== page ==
How to Become a Certified Recovery Coach in Alabama

A recovery coach supports addicts in quitting substance use and overcoming its adverse effects. They work with patients receiving addiction treatment at a rehab facility or elsewhere in local communities. As a recovery coach, you’ll encourage your clients and show them how to keep going until they’re no longer substance-dependent. 

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A peer mentor or support specialist is a recovery coach who uses their addiction recovery experience to assist others on the journey from a substance use disorder. It’s a potentially fulfilling career for those recovering from alcohol or drug abuse, with an inspiring success story worth sharing. Peer support specialists can specialize in mentoring adults, the youth or parents of an addicted child.

As a recovery coach, you’ll be providing non-clinical support services to individuals that may be struggling with addiction. Whether working for a community agency or peer-run organization, your job will entail motivating addicts to develop and follow personalized plans to achieve long-term sobriety. Coaching sessions can be one-on-one or with a group of people with a substance abuse problem.

You’ll be helping addicts before, during, or after treatment recognize and overcome various obstacles to recovery, such as relapse, isolation, and lack of employment. Some of them may find it difficult to re-establish lost family or community connections, re-discover basic living skills or build sufficient self-esteem to play a meaningful role in society. Their journey to sobriety is often much smoother with the empowerment and leadership of an individual who has been there before.

Recovering addicts may need your assistance accessing various resources, including essentials like treatment, housing, food and clothing. Be prepared to work with drug courts and rehabilitation centers or help addicts satisfy criminal justice requirements. It would be best if you have successfully coped with most of these issues yourself by the time you become a certified peer support specialist or recovery coach in Alabama. Your experience can provide valuable lessons to addicts in recovery who look up to you.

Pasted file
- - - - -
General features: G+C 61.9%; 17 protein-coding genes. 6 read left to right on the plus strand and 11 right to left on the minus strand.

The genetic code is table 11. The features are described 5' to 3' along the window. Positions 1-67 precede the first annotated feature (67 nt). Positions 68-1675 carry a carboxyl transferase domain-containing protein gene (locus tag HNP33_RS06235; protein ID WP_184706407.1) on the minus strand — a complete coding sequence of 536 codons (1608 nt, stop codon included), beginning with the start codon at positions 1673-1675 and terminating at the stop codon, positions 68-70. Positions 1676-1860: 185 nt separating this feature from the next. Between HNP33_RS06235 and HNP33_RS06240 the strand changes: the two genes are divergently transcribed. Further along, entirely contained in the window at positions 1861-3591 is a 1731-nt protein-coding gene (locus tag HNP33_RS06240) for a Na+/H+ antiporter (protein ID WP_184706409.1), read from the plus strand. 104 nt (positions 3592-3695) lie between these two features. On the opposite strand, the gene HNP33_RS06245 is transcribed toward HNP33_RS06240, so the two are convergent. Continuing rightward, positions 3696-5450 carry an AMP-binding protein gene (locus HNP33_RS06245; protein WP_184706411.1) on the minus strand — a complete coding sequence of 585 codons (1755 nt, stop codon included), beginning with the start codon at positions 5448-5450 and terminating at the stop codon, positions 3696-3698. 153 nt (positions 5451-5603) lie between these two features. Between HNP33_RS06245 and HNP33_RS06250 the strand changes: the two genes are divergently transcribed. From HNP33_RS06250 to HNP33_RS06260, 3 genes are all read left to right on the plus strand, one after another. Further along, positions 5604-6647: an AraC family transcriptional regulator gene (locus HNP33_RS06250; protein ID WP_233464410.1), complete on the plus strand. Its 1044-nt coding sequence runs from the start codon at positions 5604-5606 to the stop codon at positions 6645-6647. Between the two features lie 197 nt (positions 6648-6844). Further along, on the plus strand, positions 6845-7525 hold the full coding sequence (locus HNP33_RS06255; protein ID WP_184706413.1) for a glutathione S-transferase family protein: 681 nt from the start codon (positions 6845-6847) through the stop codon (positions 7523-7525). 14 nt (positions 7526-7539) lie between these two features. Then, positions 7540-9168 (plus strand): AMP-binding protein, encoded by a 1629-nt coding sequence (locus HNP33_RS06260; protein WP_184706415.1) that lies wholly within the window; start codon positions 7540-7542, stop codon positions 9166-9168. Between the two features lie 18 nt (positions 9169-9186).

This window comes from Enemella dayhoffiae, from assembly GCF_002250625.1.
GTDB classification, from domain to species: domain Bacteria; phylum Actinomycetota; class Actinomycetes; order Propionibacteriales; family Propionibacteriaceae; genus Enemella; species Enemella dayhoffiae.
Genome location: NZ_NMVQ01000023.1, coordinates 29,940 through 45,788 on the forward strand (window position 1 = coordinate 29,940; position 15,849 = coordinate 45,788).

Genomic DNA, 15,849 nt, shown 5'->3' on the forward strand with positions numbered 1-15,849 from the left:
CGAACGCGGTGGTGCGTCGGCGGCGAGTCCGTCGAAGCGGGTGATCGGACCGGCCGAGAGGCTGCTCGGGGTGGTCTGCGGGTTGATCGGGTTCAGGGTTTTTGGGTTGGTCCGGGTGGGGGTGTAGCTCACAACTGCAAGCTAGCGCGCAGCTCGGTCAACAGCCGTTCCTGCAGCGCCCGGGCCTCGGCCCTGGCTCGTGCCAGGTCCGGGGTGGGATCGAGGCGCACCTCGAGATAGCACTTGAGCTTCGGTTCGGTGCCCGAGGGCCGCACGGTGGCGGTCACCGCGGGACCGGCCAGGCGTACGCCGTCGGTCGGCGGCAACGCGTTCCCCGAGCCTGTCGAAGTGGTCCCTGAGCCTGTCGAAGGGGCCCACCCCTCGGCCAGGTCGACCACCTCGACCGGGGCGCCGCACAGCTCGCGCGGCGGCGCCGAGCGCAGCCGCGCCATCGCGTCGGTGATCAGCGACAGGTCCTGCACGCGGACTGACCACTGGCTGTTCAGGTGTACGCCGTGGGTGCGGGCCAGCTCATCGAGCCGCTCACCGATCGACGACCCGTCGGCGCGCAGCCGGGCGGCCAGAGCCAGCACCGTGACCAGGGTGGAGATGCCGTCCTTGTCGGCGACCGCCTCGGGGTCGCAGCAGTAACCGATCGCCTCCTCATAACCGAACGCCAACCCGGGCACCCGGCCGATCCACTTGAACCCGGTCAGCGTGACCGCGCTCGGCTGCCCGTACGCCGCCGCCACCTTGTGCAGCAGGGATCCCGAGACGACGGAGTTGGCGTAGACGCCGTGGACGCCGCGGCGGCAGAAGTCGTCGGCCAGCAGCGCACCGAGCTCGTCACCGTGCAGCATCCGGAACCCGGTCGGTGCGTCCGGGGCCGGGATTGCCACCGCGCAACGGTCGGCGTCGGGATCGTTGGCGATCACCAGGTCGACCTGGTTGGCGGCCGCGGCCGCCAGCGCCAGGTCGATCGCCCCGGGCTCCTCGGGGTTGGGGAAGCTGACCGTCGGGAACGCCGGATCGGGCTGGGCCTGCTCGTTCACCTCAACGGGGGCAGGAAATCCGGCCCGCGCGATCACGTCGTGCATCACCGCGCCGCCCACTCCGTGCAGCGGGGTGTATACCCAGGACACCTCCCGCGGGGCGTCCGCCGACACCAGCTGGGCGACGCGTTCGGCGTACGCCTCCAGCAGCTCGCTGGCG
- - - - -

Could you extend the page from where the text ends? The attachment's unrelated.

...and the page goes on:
Steps to Become a Recovery Coach in Alabama

The basic requirement to become a certified recovery coach in Alabama is a high school education (preferably a diploma or GED) and some work experience in recovery support. Professional training and certification are necessary to boost your resume and income potential in this occupation.

The Alabama Department of Mental Health (ADMH)  has endorsed multiple certified peer support specialist courses that produce recovery coaches. However, state-sponsored certification isn’t mandatory to get started in this field.

If you’re interested in a peer recovery coach career, you should recall that sharing your prior experiences with drug addiction or a mental disorder isn’t always easy. However, you should overcome such stigma and be open-minded about telling your inspiring personal recovery story with all its struggles and successes. It’s a vital mindset to be more effective in your role as a peer support specialist in Alabama. 

Other general certification requirements for recovery coaches in Alabama include:

  • Recovery experience (for peer support specialists)
  • Passing a recognized exam
  • At least two references

Alabama Recovery Coach Training Options

The Council on Substance Abuse (COSA-NCADD)

The ADMH has designated the Council on Substance Abuse (COSA-NCADD) as the official provider of certified recovery support specialist (CRSS) training under the Office of Peer Programs. Anybody can enroll in the programs, although the ADMH prioritizes individuals with a supportive role in addiction, be it administrative, technical or clinical.

The state’s peer-driven recovery courses cover various topics such as substance use recovery, empowerment, consumer rights and coping skills. Trainees also learn about care systems for addicts, group facilitation and communication (oral and written). You must be conversant in these areas to earn your state certification.

Other requirements to become a state-certified recovery coach in Alabama include:

  • Acknowledging your history of substance use and any related mental disorder
  • A minimum of 2 years of continuous addiction recovery (meaning no periods of relapse within this period)
  • A high school diploma or equivalent
  • Passing a written exam with 125 questions and a minimum score of 70
  • Providing two references
  • Having a valid driver’s license
  • Completing 40 hours of education in an ADMH-approved peer support specialist course

If you’re employed full-time and considering joining the program, you should clear your calendar for a week since the training lasts five days, each with evening sessions. Similarly, make some time for homework and preparations for the final certification exam.